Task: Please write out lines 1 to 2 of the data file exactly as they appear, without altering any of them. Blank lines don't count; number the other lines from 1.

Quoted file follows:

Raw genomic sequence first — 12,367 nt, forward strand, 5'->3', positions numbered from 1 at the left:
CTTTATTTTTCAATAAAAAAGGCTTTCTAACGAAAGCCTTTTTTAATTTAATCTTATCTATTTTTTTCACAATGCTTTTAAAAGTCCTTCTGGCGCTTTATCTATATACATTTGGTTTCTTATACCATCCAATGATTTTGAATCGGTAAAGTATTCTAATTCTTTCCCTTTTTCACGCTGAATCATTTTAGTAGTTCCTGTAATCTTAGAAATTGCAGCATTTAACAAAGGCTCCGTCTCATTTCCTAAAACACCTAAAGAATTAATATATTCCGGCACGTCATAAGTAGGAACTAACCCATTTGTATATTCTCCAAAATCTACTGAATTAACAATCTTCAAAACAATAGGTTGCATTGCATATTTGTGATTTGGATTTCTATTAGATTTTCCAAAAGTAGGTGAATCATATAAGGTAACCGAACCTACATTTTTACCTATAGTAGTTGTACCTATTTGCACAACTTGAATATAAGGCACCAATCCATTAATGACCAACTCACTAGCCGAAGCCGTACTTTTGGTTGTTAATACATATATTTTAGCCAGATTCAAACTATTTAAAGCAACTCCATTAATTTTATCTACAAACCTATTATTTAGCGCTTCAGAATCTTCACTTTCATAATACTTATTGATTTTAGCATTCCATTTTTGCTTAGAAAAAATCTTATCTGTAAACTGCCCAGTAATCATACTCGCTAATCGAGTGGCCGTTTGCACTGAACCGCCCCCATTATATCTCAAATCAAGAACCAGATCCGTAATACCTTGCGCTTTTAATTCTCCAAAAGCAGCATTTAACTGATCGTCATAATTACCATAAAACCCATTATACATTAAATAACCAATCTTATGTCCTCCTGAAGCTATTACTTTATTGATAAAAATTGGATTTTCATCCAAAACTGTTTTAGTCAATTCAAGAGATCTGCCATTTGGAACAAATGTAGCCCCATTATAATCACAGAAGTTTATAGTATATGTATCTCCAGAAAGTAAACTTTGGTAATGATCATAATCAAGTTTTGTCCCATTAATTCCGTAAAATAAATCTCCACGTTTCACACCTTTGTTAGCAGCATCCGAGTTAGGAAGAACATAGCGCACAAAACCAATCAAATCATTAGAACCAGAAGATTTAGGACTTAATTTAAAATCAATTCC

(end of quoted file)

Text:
Raw genomic sequence first — 12,367 nt, forward strand, 5'->3', positions numbered from 1 at the left:
CTTTATTTTTCAATAAAAAAGGCTTTCTAACGAAAGCCTTTTTTAATTTAATCTTATCTATTTTTTTCACAATGCTTTTAAAAGTCCTTCTGGCGCTTTATCTATATACATTTGGTTTCTTATACCATCCAATGATTTTGAATCGGTAAAGTATTCTAATTCTTTCCCTTTTTCACGCTGAATCATTTTAGTAGTTCCTGTAATCTTAGAAATTGCAGCATTTAACAAAGGCTCCGTCTCATTTCCTAAAACACCTAAAGAATTAATATATTCCGGCACGTCATAAGTAGGAACTAACCCATTTGTATATTCTCCAAAATCTACTGAATTAACAATCTTCAAAACAATAGGTTGCATTGCATATTTGTGATTTGGATTTCTATTAGATTTTCCAAAAGTAGGTGAATCATATAAGGTAACCGAACCTACATTTTTACCTATAGTAGTTGTACCTATTTGCACAACTTGAATATAAGGCACCAATCCATTAATGACCAACTCACTAGCCGAAGCCGTACTTTTGGTTGTTAATACATATATTTTAGCCAGATTCAAACTATTTAAAGCAACTCCATTAATTTTATCTACAAACCTATTATTTAGCGCTTCAGAATCTTCACTTTCATAATACTTATTGATTTTAGCATTCCATTTTTGCTTAGAAAAAATCTTATCTGTAAACTGCCCAGTAATCATACTCGCTAATCGAGTGGCCGTTTGCACTGAACCGCCCCCATTATATCTCAAATCAAGAACCAGATCCGTAATACCTTGCGCTTTTAATTCTCCAAAAGCAGCATTTAACTGATCGTCATAATTACCATAAAACCCATTATACATTAAATAACCAATCTTATGTCCTCCTGAAGCTATTACTTTATTGATAAAAATTGGATTTTCATCCAAAACTGTTTTAGTCAATTCAAGAGATCTGCCATTTGGAACAAATGTAGCCCCATTATAATCACAGAAGTTTATAGTATATGTATCTCCAGAAAGTAAACTTTGGTAATGATCATAATCAAGTTTTGTCCCATTAATTCCGTAAAATAAATCTCCACGTTTCACACCTTTGTTAGCAGCATCCGAGTTAGGAAGAACATAGCGCACAAAACCAATCAAATCATTAGAACCAGAAGATTTAGGACTTAATTTAAAATCAATTCC